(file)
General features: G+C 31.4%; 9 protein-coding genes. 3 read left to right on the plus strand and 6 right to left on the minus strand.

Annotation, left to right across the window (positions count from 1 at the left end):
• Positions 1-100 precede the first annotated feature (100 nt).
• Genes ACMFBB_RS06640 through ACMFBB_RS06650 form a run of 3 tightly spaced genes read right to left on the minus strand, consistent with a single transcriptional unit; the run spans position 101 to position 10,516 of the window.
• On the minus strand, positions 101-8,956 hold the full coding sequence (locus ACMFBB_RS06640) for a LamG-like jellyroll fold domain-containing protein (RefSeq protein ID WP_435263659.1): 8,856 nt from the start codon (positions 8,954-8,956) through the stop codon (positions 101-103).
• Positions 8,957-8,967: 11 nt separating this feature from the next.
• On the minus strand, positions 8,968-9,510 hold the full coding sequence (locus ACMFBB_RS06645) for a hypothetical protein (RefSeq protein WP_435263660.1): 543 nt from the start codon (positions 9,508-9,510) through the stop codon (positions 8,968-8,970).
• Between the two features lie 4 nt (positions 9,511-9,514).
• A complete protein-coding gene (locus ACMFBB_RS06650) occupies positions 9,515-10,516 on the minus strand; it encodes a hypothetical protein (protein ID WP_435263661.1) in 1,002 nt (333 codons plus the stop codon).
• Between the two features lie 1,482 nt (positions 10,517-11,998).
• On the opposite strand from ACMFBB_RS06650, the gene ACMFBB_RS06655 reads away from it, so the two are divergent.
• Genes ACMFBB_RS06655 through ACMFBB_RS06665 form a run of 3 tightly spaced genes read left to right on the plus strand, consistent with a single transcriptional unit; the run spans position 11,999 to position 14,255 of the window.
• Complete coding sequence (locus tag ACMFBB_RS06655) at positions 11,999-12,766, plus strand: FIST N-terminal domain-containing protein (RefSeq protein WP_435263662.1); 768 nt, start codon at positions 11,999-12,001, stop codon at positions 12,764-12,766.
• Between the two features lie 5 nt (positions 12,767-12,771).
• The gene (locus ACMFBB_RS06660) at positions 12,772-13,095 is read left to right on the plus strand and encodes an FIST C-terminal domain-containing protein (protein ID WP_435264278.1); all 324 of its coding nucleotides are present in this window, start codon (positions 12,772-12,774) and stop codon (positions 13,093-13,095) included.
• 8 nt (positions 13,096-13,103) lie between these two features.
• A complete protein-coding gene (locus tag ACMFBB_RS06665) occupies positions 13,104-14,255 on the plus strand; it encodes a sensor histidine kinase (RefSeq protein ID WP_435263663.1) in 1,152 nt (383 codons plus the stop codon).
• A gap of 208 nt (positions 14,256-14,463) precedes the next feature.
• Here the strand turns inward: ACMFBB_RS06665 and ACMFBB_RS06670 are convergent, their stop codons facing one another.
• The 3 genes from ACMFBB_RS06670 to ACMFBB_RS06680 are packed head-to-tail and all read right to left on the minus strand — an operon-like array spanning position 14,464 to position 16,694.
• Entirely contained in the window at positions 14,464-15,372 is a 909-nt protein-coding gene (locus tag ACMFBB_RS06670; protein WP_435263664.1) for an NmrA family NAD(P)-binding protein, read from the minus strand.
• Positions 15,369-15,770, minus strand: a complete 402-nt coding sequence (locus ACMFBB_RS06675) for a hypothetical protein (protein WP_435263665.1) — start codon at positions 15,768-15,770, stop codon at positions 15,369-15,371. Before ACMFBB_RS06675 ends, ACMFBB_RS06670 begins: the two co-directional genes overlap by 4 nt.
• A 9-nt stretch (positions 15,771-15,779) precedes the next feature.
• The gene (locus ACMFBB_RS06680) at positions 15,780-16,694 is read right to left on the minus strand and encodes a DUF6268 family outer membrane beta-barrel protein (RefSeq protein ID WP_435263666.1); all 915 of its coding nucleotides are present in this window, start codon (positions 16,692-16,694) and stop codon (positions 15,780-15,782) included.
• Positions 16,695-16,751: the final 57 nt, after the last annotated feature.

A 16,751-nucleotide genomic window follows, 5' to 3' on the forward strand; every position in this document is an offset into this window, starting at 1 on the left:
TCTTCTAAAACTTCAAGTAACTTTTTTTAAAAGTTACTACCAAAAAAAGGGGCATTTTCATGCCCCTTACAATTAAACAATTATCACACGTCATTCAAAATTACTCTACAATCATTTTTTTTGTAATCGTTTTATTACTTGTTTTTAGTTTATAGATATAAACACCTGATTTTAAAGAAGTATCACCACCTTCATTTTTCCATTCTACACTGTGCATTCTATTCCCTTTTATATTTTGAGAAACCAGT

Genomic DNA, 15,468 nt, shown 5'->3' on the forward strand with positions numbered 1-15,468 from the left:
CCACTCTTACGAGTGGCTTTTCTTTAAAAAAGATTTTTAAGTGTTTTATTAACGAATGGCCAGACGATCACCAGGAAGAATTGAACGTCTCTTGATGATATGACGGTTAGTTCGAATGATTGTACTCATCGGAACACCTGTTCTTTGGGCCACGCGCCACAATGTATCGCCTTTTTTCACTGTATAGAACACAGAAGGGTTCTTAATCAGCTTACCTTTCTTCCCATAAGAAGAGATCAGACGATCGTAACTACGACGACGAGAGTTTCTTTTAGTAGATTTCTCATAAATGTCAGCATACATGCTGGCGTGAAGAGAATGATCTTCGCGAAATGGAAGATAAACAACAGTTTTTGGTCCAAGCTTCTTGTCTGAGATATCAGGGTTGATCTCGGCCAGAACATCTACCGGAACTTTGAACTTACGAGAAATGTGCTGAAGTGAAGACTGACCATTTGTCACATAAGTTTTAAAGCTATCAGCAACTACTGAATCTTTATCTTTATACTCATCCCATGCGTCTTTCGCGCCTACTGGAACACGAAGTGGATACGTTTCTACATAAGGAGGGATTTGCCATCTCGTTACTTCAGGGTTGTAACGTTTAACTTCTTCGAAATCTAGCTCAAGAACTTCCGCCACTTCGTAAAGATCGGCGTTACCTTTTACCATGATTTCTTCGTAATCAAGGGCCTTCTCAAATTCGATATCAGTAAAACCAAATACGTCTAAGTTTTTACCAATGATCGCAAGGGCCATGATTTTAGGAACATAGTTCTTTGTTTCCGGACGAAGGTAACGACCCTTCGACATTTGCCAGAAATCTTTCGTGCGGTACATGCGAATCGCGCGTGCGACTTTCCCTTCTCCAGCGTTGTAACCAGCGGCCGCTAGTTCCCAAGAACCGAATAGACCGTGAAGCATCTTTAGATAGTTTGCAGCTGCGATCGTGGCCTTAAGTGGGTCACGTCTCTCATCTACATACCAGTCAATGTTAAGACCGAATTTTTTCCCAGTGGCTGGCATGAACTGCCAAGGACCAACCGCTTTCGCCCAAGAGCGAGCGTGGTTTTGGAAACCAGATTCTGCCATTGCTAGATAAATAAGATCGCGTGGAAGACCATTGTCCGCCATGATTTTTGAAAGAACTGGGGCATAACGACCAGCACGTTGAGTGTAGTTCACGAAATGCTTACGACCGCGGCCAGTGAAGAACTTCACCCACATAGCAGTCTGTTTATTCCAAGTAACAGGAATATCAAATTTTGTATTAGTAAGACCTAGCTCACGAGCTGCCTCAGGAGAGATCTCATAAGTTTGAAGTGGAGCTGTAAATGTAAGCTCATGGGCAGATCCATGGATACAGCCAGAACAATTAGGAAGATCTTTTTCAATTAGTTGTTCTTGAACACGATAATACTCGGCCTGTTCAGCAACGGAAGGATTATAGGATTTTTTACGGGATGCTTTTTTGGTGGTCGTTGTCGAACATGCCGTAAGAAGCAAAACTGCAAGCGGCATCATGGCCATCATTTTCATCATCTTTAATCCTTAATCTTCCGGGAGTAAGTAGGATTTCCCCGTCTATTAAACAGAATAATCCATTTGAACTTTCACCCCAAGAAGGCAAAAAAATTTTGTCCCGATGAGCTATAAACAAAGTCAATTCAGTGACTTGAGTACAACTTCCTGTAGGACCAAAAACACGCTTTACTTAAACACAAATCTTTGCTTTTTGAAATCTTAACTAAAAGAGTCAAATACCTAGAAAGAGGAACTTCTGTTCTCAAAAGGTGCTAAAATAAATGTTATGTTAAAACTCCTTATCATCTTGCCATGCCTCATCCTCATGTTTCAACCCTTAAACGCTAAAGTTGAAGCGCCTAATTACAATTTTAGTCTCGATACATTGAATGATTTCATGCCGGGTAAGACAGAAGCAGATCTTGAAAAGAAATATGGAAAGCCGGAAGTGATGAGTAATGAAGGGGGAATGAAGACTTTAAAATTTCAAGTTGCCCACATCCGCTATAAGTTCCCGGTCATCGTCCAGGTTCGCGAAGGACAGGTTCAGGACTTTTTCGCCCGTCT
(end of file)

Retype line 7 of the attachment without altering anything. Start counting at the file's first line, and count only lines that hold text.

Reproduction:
• On the minus strand, positions 8,968-9,510 hold the full coding sequence (locus ACMFBB_RS06645) for a hypothetical protein (RefSeq protein WP_435263660.1): 543 nt from the start codon (positions 9,508-9,510) through the stop codon (positions 8,968-8,970).